Those points aside, I don't think that riding bareback is "bad." Just be practical.

If you're riding bareback for more than a turn or two around the pasture, use some padding. I have an old saddle pad that has straps sewn on so I can add a cinch. My local tack shop didn't charge me, but I imagine it'd be very cheap. Never use a bareback pad with stirrups. Again.. Think of where the weight hangs.

Don't ride bareback if you don't already have fairly good balance and can do so without slamming on your horse's back or depending on his mouth to hold yourself in place. Riding bareback does help with balance, but develop it first. Ride without stirrups.

Don't ride bareback if you can't tell if your horse is in pain or "off." Seems self-explanatory, but I had a friend tell me once that her horse never bucks under saddle, but whenever she tries to ride bareback, he blows up. Probably because it hurts. He was always on the thinner side, as was she. I doubt it'd feel good to have her tailbone digging into his spine! His bucking was his way of telling her it hurt. She just thought he was being naughty.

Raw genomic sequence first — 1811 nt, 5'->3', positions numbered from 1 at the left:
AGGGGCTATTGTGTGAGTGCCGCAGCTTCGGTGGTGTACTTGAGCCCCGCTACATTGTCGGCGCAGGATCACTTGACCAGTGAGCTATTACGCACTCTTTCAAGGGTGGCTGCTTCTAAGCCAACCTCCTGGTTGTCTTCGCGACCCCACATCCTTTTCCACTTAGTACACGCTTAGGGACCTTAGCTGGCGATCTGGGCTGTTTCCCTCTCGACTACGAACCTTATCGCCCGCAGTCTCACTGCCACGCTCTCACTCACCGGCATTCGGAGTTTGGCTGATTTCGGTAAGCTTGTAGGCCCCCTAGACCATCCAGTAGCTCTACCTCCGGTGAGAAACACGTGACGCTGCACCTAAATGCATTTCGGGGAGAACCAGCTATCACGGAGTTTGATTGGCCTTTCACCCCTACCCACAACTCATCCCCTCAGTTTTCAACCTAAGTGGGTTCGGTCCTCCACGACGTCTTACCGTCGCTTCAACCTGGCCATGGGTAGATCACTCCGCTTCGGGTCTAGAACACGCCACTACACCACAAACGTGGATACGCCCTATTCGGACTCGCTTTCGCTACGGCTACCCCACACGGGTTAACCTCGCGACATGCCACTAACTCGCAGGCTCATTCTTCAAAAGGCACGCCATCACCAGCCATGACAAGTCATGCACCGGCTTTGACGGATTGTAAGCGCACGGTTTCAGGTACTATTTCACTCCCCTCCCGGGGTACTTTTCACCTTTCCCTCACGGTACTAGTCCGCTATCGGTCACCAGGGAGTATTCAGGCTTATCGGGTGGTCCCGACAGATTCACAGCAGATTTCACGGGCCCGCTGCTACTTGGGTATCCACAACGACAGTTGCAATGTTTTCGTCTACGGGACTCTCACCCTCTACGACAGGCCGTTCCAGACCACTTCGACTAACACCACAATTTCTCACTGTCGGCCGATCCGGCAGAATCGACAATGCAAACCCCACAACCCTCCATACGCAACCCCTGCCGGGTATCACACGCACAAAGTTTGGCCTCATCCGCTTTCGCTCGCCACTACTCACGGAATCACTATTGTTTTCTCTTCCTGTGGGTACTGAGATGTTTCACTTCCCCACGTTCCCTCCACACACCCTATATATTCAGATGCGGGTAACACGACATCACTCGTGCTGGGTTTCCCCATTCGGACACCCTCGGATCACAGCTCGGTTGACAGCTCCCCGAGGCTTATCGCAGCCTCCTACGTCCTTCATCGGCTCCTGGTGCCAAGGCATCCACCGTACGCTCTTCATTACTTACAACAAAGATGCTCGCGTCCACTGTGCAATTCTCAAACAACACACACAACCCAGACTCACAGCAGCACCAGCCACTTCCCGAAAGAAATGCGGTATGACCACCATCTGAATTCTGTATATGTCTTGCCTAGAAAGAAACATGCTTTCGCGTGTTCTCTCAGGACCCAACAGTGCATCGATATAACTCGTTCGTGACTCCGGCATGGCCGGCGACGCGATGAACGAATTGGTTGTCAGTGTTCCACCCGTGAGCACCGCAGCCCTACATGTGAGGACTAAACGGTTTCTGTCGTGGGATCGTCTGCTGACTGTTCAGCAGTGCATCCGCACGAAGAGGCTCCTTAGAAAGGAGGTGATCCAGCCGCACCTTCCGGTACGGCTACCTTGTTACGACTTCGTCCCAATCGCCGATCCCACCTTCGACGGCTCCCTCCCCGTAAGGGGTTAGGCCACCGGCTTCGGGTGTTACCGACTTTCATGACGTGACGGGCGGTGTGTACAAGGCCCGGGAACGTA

Don't ride bareback for long periods of time.. At least not to start off. You and your horse both need to get used to it. Just like those new barefoot shoes.. You're not supposed to wear them all the time all at once.. You build up to it.
Thanks so much!! This helps a lot!! I can still do it--just use my common and horse sense, right? THANK YOU!
     
    08-21-2012, 03:28 PM
  #16
Foal
Smile

Quote:
Originally Posted by smrobs    
Also, I use a modified saddle pad as a bareback pad when I ride bareback. Not only for a bit of extra padding for both me and the horse, but also to keep me from having a nasty brown butt when I get off LOL.
Oh, good idea!! Thanks
     
    08-23-2012, 01:59 PM
  #17
Banned
Imo, I think it's better for the horses unless you aren't balanced or bouncing around.
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    08-23-2012, 02:10 PM
  #18
Green Broke